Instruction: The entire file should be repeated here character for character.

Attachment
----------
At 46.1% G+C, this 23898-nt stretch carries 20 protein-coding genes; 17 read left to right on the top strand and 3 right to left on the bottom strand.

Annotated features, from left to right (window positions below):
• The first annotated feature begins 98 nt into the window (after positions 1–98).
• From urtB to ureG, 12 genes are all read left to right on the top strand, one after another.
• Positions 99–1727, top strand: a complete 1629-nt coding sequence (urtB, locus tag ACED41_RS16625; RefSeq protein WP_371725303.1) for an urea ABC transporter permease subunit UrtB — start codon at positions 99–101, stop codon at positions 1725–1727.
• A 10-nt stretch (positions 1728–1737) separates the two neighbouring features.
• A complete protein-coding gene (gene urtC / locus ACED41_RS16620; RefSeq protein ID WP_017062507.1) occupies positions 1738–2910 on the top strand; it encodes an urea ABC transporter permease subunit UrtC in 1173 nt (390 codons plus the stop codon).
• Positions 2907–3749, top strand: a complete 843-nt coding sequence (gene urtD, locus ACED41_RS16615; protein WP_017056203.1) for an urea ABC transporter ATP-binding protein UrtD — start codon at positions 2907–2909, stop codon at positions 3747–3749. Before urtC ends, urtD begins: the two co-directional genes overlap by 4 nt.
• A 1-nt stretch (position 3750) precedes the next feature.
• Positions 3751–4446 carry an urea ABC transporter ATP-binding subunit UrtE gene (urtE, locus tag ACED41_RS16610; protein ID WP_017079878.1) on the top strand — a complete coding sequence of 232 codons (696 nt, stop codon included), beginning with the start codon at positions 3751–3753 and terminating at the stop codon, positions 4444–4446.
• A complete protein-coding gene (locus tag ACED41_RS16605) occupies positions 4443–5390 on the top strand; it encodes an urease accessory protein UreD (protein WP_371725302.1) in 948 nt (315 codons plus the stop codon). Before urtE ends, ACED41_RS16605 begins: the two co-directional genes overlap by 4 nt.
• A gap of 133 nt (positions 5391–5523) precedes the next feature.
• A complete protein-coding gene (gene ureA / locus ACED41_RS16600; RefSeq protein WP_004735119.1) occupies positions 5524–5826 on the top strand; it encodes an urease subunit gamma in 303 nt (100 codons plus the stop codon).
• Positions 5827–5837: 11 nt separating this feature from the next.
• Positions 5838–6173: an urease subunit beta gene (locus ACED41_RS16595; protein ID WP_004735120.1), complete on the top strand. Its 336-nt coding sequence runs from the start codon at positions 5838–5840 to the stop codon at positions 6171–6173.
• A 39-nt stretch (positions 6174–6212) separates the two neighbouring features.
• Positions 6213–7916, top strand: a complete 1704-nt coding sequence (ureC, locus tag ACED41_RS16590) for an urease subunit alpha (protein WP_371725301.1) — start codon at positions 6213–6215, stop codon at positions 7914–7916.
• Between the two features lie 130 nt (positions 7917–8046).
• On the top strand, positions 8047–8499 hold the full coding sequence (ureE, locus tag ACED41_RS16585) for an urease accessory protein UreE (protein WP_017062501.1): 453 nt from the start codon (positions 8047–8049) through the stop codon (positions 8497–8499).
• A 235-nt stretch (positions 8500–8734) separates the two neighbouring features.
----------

At 46.1% G+C, this 23898-nt stretch carries 20 protein-coding genes; 17 read left to right on the top strand and 3 right to left on the bottom strand.

Annotated features, from left to right (window positions below):
• The first annotated feature begins 98 nt into the window (after positions 1–98).
• From urtB to ureG, 12 genes are all read left to right on the top strand, one after another.
• Positions 99–1727, top strand: a complete 1629-nt coding sequence (urtB, locus tag ACED41_RS16625; RefSeq protein WP_371725303.1) for an urea ABC transporter permease subunit UrtB — start codon at positions 99–101, stop codon at positions 1725–1727.
• A 10-nt stretch (positions 1728–1737) separates the two neighbouring features.
• A complete protein-coding gene (gene urtC / locus ACED41_RS16620; RefSeq protein ID WP_017062507.1) occupies positions 1738–2910 on the top strand; it encodes an urea ABC transporter permease subunit UrtC in 1173 nt (390 codons plus the stop codon).
• Positions 2907–3749, top strand: a complete 843-nt coding sequence (gene urtD, locus ACED41_RS16615; protein WP_017056203.1) for an urea ABC transporter ATP-binding protein UrtD — start codon at positions 2907–2909, stop codon at positions 3747–3749. Before urtC ends, urtD begins: the two co-directional genes overlap by 4 nt.
• A 1-nt stretch (position 3750) precedes the next feature.
• Positions 3751–4446 carry an urea ABC transporter ATP-binding subunit UrtE gene (urtE, locus tag ACED41_RS16610; protein ID WP_017079878.1) on the top strand — a complete coding sequence of 232 codons (696 nt, stop codon included), beginning with the start codon at positions 3751–3753 and terminating at the stop codon, positions 4444–4446.
• A complete protein-coding gene (locus tag ACED41_RS16605) occupies positions 4443–5390 on the top strand; it encodes an urease accessory protein UreD (protein WP_371725302.1) in 948 nt (315 codons plus the stop codon). Before urtE ends, ACED41_RS16605 begins: the two co-directional genes overlap by 4 nt.
• A gap of 133 nt (positions 5391–5523) precedes the next feature.
• A complete protein-coding gene (gene ureA / locus ACED41_RS16600; RefSeq protein WP_004735119.1) occupies positions 5524–5826 on the top strand; it encodes an urease subunit gamma in 303 nt (100 codons plus the stop codon).
• Positions 5827–5837: 11 nt separating this feature from the next.
• Positions 5838–6173: an urease subunit beta gene (locus ACED41_RS16595; protein ID WP_004735120.1), complete on the top strand. Its 336-nt coding sequence runs from the start codon at positions 5838–5840 to the stop codon at positions 6171–6173.
• A 39-nt stretch (positions 6174–6212) separates the two neighbouring features.
• Positions 6213–7916, top strand: a complete 1704-nt coding sequence (ureC, locus tag ACED41_RS16590) for an urease subunit alpha (protein WP_371725301.1) — start codon at positions 6213–6215, stop codon at positions 7914–7916.
• Between the two features lie 130 nt (positions 7917–8046).
• On the top strand, positions 8047–8499 hold the full coding sequence (ureE, locus tag ACED41_RS16585) for an urease accessory protein UreE (protein WP_017062501.1): 453 nt from the start codon (positions 8047–8049) through the stop codon (positions 8497–8499).
• A 235-nt stretch (positions 8500–8734) separates the two neighbouring features.